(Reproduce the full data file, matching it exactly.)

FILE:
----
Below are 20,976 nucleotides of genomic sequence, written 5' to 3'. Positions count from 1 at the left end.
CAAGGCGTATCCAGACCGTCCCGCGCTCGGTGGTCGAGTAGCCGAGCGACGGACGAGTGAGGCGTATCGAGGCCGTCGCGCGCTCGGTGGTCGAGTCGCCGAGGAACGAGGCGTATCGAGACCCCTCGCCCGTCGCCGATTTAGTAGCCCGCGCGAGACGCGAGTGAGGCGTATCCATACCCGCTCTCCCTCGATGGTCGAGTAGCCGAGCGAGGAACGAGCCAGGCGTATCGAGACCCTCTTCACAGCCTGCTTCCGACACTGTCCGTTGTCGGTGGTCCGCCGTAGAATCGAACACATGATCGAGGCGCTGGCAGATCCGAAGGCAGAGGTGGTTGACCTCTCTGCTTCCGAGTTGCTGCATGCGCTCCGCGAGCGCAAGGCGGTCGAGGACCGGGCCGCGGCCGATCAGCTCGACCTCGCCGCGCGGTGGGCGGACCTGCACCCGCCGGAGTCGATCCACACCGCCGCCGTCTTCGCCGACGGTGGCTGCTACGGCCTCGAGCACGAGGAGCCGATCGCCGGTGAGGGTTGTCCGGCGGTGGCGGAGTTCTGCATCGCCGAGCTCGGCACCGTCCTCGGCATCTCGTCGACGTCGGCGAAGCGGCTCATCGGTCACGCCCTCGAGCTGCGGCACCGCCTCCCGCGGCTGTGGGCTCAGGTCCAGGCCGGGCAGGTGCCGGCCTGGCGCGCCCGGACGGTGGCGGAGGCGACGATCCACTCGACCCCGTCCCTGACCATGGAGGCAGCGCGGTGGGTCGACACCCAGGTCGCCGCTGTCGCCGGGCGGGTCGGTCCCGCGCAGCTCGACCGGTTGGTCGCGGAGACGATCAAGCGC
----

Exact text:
Below are 20,976 nucleotides of genomic sequence, written 5' to 3'. Positions count from 1 at the left end.
CAAGGCGTATCCAGACCGTCCCGCGCTCGGTGGTCGAGTAGCCGAGCGACGGACGAGTGAGGCGTATCGAGGCCGTCGCGCGCTCGGTGGTCGAGTCGCCGAGGAACGAGGCGTATCGAGACCCCTCGCCCGTCGCCGATTTAGTAGCCCGCGCGAGACGCGAGTGAGGCGTATCCATACCCGCTCTCCCTCGATGGTCGAGTAGCCGAGCGAGGAACGAGCCAGGCGTATCGAGACCCTCTTCACAGCCTGCTTCCGACACTGTCCGTTGTCGGTGGTCCGCCGTAGAATCGAACACATGATCGAGGCGCTGGCAGATCCGAAGGCAGAGGTGGTTGACCTCTCTGCTTCCGAGTTGCTGCATGCGCTCCGCGAGCGCAAGGCGGTCGAGGACCGGGCCGCGGCCGATCAGCTCGACCTCGCCGCGCGGTGGGCGGACCTGCACCCGCCGGAGTCGATCCACACCGCCGCCGTCTTCGCCGACGGTGGCTGCTACGGCCTCGAGCACGAGGAGCCGATCGCCGGTGAGGGTTGTCCGGCGGTGGCGGAGTTCTGCATCGCCGAGCTCGGCACCGTCCTCGGCATCTCGTCGACGTCGGCGAAGCGGCTCATCGGTCACGCCCTCGAGCTGCGGCACCGCCTCCCGCGGCTGTGGGCTCAGGTCCAGGCCGGGCAGGTGCCGGCCTGGCGCGCCCGGACGGTGGCGGAGGCGACGATCCACTCGACCCCGTCCCTGACCATGGAGGCAGCGCGGTGGGTCGACACCCAGGTCGCCGCTGTCGCCGGGCGGGTCGGTCCCGCGCAGCTCGACCGGTTGGTCGCGGAGACGATCAAGCGC